as a separate website, was incorporated into the WatchESPN
platform on August 31, 2011.
ESPN Regional Television (formerly branded as
ESPN Plus) is the
network's syndication arm, which produces collegiate sporting events
for broadcast television stations throughout the United States
(primarily those affiliated with networks such as
The CW and
MyNetworkTV or independent stations).
ESPN Plus syndicates college
football and basketball games from the American Athletic Conference,
Big 12 Conference, Mid-American Conference, Metro Atlantic
Sun Belt Conference
Sun Belt Conference and the Western Athletic
ESPN on Snapchat
ESPN distributes various content on
Snapchat Discover, including a
Snapchat-only version of SportsCenter.
ESPN MVP (initially known as Mobile ESPN) was a failed attempt in the
2000s and 2010s to have exclusive mobile content, first as a feature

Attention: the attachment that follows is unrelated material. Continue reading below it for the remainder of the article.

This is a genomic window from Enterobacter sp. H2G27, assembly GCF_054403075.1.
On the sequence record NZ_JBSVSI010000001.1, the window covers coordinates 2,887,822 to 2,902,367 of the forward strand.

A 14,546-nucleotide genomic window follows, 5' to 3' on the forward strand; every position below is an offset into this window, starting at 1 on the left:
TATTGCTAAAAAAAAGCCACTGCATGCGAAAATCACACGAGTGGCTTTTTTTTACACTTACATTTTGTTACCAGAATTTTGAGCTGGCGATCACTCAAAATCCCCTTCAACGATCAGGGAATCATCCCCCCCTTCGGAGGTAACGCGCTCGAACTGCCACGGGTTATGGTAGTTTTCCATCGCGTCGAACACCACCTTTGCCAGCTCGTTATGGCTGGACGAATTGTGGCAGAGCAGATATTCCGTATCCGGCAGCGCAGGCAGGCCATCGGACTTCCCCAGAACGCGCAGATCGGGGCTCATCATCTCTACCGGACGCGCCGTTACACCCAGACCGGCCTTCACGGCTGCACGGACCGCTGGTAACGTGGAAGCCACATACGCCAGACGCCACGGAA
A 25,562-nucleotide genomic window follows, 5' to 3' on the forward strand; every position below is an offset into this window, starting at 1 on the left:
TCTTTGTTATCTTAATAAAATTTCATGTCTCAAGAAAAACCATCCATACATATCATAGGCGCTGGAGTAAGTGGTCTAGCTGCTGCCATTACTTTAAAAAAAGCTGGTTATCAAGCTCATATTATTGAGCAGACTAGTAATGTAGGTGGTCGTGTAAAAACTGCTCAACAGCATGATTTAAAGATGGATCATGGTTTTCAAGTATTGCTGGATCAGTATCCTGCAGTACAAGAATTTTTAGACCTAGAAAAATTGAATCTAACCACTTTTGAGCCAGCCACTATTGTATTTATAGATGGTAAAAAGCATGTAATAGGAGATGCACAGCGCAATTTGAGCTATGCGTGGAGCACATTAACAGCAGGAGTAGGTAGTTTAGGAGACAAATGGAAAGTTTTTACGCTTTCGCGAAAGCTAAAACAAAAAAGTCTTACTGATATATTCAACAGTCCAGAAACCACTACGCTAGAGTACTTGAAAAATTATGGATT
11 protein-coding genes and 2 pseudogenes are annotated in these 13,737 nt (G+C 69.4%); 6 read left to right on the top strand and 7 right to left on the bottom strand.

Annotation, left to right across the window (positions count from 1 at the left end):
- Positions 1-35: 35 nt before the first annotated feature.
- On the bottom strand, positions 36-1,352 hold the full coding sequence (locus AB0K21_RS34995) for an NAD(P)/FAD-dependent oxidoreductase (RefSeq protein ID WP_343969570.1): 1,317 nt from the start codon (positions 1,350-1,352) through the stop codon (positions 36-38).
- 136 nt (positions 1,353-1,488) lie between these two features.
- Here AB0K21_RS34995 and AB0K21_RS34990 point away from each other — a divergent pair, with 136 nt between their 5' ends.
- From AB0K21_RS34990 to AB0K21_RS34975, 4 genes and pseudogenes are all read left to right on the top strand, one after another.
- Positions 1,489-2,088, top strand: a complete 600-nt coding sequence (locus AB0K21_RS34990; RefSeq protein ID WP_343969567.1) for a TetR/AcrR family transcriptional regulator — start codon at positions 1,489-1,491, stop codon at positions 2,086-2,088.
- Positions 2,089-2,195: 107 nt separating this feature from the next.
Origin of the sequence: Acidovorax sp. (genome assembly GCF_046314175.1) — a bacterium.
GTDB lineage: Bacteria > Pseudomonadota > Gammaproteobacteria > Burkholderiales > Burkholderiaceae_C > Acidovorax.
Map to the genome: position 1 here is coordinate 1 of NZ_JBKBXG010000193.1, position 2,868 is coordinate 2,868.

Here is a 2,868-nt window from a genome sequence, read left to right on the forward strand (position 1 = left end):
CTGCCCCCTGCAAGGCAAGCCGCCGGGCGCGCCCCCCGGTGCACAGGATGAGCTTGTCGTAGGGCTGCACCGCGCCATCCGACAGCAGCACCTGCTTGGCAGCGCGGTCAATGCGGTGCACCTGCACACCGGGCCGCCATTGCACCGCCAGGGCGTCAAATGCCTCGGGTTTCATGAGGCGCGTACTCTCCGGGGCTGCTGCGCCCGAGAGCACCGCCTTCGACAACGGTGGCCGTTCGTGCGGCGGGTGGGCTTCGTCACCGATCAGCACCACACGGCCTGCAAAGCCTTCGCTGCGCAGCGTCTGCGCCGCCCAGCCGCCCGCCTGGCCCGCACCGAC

phone and later as part of a smartphone package.
ESPN owns and operates regional channels in Australia, Brazil, and
Latin America. In Canada,
ESPN is a minority owner of The Sports
Network (TSN) and the French-language
Réseau des sports
Réseau des sports (RDS). ESPN
also has a minority stake in J
Sports in Japan. In the United Kingdom,
BT Group operates the channel BT Sport ESPN.
In popular culture
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ESPN has been a part of popular culture since its inception. Many
movies with a general sports theme will include
ESPN announcers and
programming into their storylines.